From caffè latte to protein bars, it seems like pumpkin pie spice makes its way into just about everything this time of year. This combination of spices evokes a nostalgic feeling in many, so it can be the perfect foil for most combinations of meats and vegetables.
Let’s explore how we can flavor our favorite fall foods with some of these warming spice combinations
Anything with a “pie” in the spice name always works. One of my favorites, similar to pumpkin pie spice, is apple pie spice. But I always got the sense that this ordinary mixture of cinnamon, allspice and nutmeg was lacking a bit of depth and sophistication.
Enter Chinese 5 Spice. This throaty mixture of spices most commonly known for its use on roasted duck is the perfect combination of sweet, sour, bitter, pungent and salty. Commonly made of fennel seed, Szechuan peppercorns, cinnamon, cloves and star anise, Chinese 5 spice makes the perfect partner for sweeter vegetables. A quick toss in some 5 spice makes yams, carrots and butternut squash more exciting. Try tossing some sweet potato in peanut oil with Chinese 5 spice and kosher salt, then roast it in the oven.
Peanut oil + Chinese 5 spice + Kosher salt + Sweet potato:
Blend and roast.
If you’re into exploring more adventurous cuisines, ras el hanout is the perfect gateway spice blend for you. This North African blend, whose name translates to “head of the shop,” blends some of the most amazingly pungent spices around. Cardamom, clove, cinnamon, coriander, cumin, paprika, mace, nutmeg, peppercorn and turmeric come together for a pungent warm flavor. Try this one mixed with olive oil and rubbed on chicken or pork tenderloin before roasting or grilling.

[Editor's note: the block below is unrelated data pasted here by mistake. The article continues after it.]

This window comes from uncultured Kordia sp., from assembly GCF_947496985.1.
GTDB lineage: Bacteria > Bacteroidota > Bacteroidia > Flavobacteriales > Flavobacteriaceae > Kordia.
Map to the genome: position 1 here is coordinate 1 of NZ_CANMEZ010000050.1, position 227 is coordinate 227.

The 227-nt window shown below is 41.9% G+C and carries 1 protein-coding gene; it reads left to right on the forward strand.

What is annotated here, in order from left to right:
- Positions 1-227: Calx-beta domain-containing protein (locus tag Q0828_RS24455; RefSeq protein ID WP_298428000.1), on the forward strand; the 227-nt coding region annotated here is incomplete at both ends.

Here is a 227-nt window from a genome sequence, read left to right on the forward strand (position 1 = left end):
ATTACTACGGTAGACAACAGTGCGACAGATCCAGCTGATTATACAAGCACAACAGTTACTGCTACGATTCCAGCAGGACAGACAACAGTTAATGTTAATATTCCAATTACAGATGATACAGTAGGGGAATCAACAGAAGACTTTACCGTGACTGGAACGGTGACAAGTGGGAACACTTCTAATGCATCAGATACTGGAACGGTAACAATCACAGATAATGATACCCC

Olive oil + Ras el hanout + Tomato paste + Pork tenderloin: Make a paste and roast the tenderloin whole.
For a more spicy note look to the Indian favorite, garam masala. This blend of spices brings together a variety of the most commonly used spices in Indian cuisine. However, like curry, there is no recipe set in stone and blends can vary from region to region. The running narrative in this spice blend is spicy. Common staples are coriander, cumin, cardamom, cloves, black pepper, cinnamon and nutmeg. Ginger, fenugreek and tamarind are often added for depth and sweetness. Garam masala can add warmth and sweetness along with floral notes, and a slight spicy heat from the black pepper. It’s great rubbed on grilled flank steak in a base of canola oil with a little kosher salt.
Canola oil + Garam masala + Kosher salt + Flank steak: Rub the steak liberally with spice blend and grill to your liking.
Try your hand at a custom blend from whole spices. All you need is the following:
• A dry skillet
• A virgin coffee grinder
• Whole spices
Give it a shot and see what you come up with. Anything you can toast and grind is sure to taste great, whether blended into some oil for a marinade or rubbed on a steak for the grill.
About The Chef
Chef Sean Gartland is the culinary director of the Flint Farmers’ Market and owns Feast Gourmet Kitchen Shop in Fenton. Be sure to check out his blog, feastonthisblog.com, for more recipes and cooking tips.